Netanyahu disappoints, the ball is in our court
Posted by rabbibrian on June 14, 2009
Prime Mininster Netanyahu in his much anticipated speech:
“I call on you, our Palestinian neighbors, and to the leadership of the Palestinian Authority: Let us begin peace negotiations immediately, without preconditions,” he said. “Israel is committed to international agreements and expects all the other parties to fulfill their obligations as well.”
Peace negotiations without preconditions?
Isn’t Jerusalem as the undivided capital of Israel, a precondition?
And what about his demand that the Palestinians not only agree to live in peace with Israel, but that they must affirm that Israel is a Jewish state?
And it goes on: the Palestinian state must be demilitarized, must relinquish the right of return and of course it must accept his refusal to freeze all settlement activity because of the excuse of facilitating “normal growth”
And then he mentions Israel’s acceptance of it’s international obligations. What is he thinking of? The illegal building of settlements, the demolition of homes, the denial of freedom of movement?
Netanyahu’s speech was the same speech offered by so many Israeli leaders professing their deep desire for peace while continuing to establish “facts on the ground”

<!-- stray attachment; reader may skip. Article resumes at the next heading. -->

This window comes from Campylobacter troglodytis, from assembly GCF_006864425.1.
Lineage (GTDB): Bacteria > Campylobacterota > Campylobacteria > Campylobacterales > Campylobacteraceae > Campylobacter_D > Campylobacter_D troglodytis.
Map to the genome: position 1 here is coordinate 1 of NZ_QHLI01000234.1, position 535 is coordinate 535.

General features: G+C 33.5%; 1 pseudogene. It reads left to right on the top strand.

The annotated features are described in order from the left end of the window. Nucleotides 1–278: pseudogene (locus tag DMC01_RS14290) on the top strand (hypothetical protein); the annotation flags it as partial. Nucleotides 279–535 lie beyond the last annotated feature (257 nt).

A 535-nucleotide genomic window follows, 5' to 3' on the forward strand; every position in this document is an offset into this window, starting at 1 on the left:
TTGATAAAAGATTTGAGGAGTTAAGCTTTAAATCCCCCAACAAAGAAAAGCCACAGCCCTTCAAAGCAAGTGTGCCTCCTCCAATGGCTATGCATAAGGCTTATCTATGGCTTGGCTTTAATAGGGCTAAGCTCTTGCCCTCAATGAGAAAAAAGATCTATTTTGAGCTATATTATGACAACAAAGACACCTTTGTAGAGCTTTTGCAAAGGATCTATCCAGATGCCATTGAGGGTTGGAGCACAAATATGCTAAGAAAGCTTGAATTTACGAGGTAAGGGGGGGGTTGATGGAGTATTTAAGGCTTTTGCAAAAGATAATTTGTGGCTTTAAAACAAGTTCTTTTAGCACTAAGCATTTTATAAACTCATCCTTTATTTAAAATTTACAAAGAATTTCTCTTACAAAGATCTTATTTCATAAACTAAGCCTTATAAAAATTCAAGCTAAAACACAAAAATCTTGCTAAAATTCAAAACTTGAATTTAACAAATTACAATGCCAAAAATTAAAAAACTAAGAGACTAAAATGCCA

Yesterday I received a copy of the annual report of B’tselem, the Israeli human rights organization, which detailed the systematic discrimination against Palestinians in the Occupied Territory. I urge you to read it. Click this link and then search for annual report.
I know there are those who say that he came a long way by mentioning a Palestinian state and by his assertion that he would no longer expand settlements. In my mind, much too little and way too late!
The ball is in our court as Americans. It is the support of our government, and it’s failure to vigorously challenge Israel’s policies, that has enabled Israel to get away with it for so long. Obama must insist that the Israeli government end all settlements, affirm the right of the Palestinian people to a state and enter into negotiation.